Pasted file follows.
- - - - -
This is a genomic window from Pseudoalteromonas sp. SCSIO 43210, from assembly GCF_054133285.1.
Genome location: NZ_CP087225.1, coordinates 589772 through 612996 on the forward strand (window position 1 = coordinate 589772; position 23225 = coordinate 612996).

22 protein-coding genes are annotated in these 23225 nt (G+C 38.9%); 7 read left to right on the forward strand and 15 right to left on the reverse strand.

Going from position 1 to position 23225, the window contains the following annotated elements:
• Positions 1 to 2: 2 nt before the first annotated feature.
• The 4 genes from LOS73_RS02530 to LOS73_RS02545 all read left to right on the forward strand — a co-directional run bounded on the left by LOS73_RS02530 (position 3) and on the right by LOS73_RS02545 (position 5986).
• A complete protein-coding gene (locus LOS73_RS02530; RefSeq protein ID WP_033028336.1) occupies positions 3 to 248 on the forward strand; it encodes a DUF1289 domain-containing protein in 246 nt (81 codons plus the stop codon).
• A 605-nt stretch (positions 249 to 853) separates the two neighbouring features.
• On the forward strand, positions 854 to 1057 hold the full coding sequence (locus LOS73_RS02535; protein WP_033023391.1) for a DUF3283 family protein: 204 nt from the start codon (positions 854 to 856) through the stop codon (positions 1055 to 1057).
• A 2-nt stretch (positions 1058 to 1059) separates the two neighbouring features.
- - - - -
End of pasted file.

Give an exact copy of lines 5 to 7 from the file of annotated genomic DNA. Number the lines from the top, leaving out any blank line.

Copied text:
• Positions 1 to 2: 2 nt before the first annotated feature.
• The 4 genes from LOS73_RS02530 to LOS73_RS02545 all read left to right on the forward strand — a co-directional run bounded on the left by LOS73_RS02530 (position 3) and on the right by LOS73_RS02545 (position 5986).
• A complete protein-coding gene (locus LOS73_RS02530; RefSeq protein ID WP_033028336.1) occupies positions 3 to 248 on the forward strand; it encodes a DUF1289 domain-containing protein in 246 nt (81 codons plus the stop codon).